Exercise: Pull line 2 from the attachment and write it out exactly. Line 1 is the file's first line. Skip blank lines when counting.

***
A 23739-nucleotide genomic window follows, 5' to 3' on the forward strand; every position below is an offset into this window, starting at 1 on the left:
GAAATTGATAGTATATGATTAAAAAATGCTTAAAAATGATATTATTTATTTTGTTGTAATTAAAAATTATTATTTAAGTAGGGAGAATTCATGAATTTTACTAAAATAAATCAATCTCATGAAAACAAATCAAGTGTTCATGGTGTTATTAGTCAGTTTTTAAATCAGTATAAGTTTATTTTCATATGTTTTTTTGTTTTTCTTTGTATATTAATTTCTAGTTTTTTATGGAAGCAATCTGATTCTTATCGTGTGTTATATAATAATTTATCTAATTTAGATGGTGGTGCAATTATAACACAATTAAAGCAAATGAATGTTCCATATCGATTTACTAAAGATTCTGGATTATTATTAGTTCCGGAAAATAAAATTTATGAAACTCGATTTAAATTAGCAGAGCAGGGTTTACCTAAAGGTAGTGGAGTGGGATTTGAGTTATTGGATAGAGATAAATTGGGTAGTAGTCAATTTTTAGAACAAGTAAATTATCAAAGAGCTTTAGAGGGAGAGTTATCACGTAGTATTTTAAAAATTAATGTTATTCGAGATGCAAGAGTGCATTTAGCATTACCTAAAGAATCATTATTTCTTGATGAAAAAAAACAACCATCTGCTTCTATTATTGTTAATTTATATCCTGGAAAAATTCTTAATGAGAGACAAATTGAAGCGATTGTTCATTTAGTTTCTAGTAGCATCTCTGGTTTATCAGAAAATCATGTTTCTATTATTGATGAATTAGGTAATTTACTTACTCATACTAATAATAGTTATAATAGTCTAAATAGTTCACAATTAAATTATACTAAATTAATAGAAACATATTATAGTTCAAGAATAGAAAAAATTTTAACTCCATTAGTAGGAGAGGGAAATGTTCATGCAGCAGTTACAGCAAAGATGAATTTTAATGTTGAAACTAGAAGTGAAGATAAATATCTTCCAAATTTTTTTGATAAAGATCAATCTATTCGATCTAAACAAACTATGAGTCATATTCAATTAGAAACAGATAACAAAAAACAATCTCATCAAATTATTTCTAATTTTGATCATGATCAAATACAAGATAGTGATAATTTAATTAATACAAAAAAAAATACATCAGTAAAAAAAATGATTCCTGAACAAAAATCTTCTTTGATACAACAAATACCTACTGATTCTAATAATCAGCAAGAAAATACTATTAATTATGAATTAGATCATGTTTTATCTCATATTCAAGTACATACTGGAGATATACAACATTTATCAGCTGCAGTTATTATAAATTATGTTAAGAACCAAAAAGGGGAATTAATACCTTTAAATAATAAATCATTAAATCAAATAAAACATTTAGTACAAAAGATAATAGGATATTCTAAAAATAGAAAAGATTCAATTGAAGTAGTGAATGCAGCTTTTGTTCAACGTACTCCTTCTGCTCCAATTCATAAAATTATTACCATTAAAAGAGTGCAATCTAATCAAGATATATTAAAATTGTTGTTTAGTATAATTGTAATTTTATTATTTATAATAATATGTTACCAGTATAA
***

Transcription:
GAAATTGATAGTATATGATTAAAAAATGCTTAAAAATGATATTATTTATTTTGTTGTAATTAAAAATTATTATTTAAGTAGGGAGAATTCATGAATTTTACTAAAATAAATCAATCTCATGAAAACAAATCAAGTGTTCATGGTGTTATTAGTCAGTTTTTAAATCAGTATAAGTTTATTTTCATATGTTTTTTTGTTTTTCTTTGTATATTAATTTCTAGTTTTTTATGGAAGCAATCTGATTCTTATCGTGTGTTATATAATAATTTATCTAATTTAGATGGTGGTGCAATTATAACACAATTAAAGCAAATGAATGTTCCATATCGATTTACTAAAGATTCTGGATTATTATTAGTTCCGGAAAATAAAATTTATGAAACTCGATTTAAATTAGCAGAGCAGGGTTTACCTAAAGGTAGTGGAGTGGGATTTGAGTTATTGGATAGAGATAAATTGGGTAGTAGTCAATTTTTAGAACAAGTAAATTATCAAAGAGCTTTAGAGGGAGAGTTATCACGTAGTATTTTAAAAATTAATGTTATTCGAGATGCAAGAGTGCATTTAGCATTACCTAAAGAATCATTATTTCTTGATGAAAAAAAACAACCATCTGCTTCTATTATTGTTAATTTATATCCTGGAAAAATTCTTAATGAGAGACAAATTGAAGCGATTGTTCATTTAGTTTCTAGTAGCATCTCTGGTTTATCAGAAAATCATGTTTCTATTATTGATGAATTAGGTAATTTACTTACTCATACTAATAATAGTTATAATAGTCTAAATAGTTCACAATTAAATTATACTAAATTAATAGAAACATATTATAGTTCAAGAATAGAAAAAATTTTAACTCCATTAGTAGGAGAGGGAAATGTTCATGCAGCAGTTACAGCAAAGATGAATTTTAATGTTGAAACTAGAAGTGAAGATAAATATCTTCCAAATTTTTTTGATAAAGATCAATCTATTCGATCTAAACAAACTATGAGTCATATTCAATTAGAAACAGATAACAAAAAACAATCTCATCAAATTATTTCTAATTTTGATCATGATCAAATACAAGATAGTGATAATTTAATTAATACAAAAAAAAATACATCAGTAAAAAAAATGATTCCTGAACAAAAATCTTCTTTGATACAACAAATACCTACTGATTCTAATAATCAGCAAGAAAATACTATTAATTATGAATTAGATCATGTTTTATCTCATATTCAAGTACATACTGGAGATATACAACATTTATCAGCTGCAGTTATTATAAATTATGTTAAGAACCAAAAAGGGGAATTAATACCTTTAAATAATAAATCATTAAATCAAATAAAACATTTAGTACAAAAGATAATAGGATATTCTAAAAATAGAAAAGATTCAATTGAAGTAGTGAATGCAGCTTTTGTTCAACGTACTCCTTCTGCTCCAATTCATAAAATTATTACCATTAAAAGAGTGCAATCTAATCAAGATATATTAAAATTGTTGTTTAGTATAATTGTAATTTTATTATTTATAATAATATGTTACCAGTATAA